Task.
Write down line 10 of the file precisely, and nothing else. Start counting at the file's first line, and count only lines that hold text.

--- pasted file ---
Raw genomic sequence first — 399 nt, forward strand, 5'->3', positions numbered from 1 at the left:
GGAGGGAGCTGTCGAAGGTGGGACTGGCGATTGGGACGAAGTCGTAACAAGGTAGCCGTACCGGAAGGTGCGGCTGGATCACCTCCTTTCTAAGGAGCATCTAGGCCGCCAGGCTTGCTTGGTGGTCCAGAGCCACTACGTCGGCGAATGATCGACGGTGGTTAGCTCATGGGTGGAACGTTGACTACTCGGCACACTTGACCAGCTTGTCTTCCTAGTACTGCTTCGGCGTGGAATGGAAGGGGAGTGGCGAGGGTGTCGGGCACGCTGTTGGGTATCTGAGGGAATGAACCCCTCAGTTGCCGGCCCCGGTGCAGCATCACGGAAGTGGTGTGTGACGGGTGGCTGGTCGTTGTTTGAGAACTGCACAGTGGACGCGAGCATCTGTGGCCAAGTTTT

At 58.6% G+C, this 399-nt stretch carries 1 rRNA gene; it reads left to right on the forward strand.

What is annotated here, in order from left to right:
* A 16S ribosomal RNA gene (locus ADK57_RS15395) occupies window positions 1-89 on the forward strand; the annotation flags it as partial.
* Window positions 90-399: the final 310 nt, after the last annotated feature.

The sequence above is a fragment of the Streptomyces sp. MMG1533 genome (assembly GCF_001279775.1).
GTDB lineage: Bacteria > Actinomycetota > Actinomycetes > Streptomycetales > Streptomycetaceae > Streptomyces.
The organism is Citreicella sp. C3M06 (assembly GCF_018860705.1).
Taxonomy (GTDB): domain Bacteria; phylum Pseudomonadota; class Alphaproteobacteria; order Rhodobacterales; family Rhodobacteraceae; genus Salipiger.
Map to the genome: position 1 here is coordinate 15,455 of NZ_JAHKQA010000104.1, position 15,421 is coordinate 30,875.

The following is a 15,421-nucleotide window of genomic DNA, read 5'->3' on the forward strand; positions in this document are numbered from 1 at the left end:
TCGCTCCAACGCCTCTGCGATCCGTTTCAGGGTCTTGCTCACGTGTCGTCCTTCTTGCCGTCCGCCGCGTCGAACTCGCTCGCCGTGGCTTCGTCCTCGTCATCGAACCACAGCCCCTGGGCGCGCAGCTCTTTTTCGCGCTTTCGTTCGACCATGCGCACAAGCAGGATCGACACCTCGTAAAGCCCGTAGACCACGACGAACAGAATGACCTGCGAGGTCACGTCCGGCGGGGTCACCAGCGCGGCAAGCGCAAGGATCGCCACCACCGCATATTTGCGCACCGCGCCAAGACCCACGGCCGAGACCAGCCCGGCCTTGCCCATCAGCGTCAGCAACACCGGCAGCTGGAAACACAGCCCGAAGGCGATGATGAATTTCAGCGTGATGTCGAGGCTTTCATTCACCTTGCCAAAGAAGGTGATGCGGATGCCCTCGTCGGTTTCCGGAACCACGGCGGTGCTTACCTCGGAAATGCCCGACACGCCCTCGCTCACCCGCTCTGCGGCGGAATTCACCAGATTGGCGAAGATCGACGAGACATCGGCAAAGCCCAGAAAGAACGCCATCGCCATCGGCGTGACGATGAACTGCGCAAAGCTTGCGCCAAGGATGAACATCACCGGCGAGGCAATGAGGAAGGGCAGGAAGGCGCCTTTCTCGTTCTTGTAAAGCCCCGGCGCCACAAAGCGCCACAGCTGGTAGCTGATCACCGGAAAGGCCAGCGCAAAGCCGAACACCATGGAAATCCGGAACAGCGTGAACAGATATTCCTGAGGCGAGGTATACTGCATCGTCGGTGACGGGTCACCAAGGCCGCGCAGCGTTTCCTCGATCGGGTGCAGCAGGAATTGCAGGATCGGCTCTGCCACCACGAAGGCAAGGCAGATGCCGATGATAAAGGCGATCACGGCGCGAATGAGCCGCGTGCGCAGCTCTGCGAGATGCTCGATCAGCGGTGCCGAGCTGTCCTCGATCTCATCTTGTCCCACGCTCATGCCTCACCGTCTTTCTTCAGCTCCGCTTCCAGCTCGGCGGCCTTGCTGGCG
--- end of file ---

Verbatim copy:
Taxonomy (GTDB): domain Bacteria; phylum Pseudomonadota; class Alphaproteobacteria; order Rhodobacterales; family Rhodobacteraceae; genus Salipiger.